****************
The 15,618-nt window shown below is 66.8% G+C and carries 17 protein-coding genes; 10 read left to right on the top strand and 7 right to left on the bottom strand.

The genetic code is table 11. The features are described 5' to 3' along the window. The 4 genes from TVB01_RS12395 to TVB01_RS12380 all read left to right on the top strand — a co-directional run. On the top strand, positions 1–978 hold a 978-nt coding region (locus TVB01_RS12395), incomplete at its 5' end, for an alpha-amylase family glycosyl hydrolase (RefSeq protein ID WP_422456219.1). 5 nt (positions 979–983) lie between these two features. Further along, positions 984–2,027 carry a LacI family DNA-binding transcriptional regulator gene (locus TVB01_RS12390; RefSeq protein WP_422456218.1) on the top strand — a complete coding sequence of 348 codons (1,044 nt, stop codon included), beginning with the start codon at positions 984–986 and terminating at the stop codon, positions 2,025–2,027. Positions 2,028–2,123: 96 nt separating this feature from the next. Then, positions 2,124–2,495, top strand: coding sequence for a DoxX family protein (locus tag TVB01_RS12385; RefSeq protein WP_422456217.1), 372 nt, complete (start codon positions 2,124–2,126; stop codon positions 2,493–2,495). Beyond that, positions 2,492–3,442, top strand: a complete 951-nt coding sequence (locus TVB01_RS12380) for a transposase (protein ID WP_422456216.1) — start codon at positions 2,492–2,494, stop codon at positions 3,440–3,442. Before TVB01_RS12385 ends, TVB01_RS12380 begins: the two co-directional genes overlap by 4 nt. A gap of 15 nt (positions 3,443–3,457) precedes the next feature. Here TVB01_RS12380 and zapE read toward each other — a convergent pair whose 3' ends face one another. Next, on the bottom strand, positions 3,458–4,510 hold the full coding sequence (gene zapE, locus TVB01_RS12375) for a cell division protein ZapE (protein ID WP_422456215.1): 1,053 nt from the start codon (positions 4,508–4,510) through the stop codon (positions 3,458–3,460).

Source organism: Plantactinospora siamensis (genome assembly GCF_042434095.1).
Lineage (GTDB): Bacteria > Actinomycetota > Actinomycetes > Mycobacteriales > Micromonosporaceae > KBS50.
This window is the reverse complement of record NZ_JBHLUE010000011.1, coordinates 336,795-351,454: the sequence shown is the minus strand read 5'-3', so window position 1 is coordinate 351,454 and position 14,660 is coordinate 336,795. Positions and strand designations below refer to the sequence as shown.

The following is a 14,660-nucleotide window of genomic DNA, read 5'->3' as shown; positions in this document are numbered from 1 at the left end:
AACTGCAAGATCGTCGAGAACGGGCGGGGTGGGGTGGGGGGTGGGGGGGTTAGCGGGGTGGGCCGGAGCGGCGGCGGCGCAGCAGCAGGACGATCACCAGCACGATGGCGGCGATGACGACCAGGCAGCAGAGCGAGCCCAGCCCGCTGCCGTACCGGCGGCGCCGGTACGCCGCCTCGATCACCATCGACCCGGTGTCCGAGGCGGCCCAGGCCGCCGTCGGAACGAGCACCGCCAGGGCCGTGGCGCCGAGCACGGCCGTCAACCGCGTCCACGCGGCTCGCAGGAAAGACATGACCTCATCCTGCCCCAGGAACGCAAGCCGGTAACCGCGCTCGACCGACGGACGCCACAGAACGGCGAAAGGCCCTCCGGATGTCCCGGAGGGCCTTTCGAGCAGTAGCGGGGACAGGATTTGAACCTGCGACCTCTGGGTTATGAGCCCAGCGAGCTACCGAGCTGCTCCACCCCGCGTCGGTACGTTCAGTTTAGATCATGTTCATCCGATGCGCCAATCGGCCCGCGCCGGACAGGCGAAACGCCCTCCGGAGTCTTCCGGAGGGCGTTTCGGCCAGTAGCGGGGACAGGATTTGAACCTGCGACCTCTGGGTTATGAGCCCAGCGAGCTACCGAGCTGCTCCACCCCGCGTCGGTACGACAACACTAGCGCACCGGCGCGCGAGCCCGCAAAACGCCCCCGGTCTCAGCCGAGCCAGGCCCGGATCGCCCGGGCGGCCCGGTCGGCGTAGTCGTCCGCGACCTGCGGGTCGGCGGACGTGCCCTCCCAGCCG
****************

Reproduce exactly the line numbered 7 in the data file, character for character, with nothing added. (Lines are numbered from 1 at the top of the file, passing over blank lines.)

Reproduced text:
AACTGCAAGATCGTCGAGAACGGGCGGGGTGGGGTGGGGGGTGGGGGGGTTAGCGGGGTGGGCCGGAGCGGCGGCGGCGCAGCAGCAGGACGATCACCAGCACGATGGCGGCGATGACGACCAGGCAGCAGAGCGAGCCCAGCCCGCTGCCGTACCGGCGGCGCCGGTACGCCGCCTCGATCACCATCGACCCGGTGTCCGAGGCGGCCCAGGCCGCCGTCGGAACGAGCACCGCCAGGGCCGTGGCGCCGAGCACGGCCGTCAACCGCGTCCACGCGGCTCGCAGGAAAGACATGACCTCATCCTGCCCCAGGAACGCAAGCCGGTAACCGCGCTCGACCGACGGACGCCACAGAACGGCGAAAGGCCCTCCGGATGTCCCGGAGGGCCTTTCGAGCAGTAGCGGGGACAGGATTTGAACCTGCGACCTCTGGGTTATGAGCCCAGCGAGCTACCGAGCTGCTCCACCCCGCGTCGGTACGTTCAGTTTAGATCATGTTCATCCGATGCGCCAATCGGCCCGCGCCGGACAGGCGAAACGCCCTCCGGAGTCTTCCGGAGGGCGTTTCGGCCAGTAGCGGGGACAGGATTTGAACCTGCGACCTCTGGGTTATGAGCCCAGCGAGCTACCGAGCTGCTCCACCCCGCGTCGGTACGACAACACTAGCGCACCGGCGCGCGAGCCCGCAAAACGCCCCCGGTCTCAGCCGAGCCAGGCCCGGATCGCCCGGGCGGCCCGGTCGGCGTAGTCGTCCGCGACCTGCGGGTCGGCGGACGTGCCCTCCCAGCCG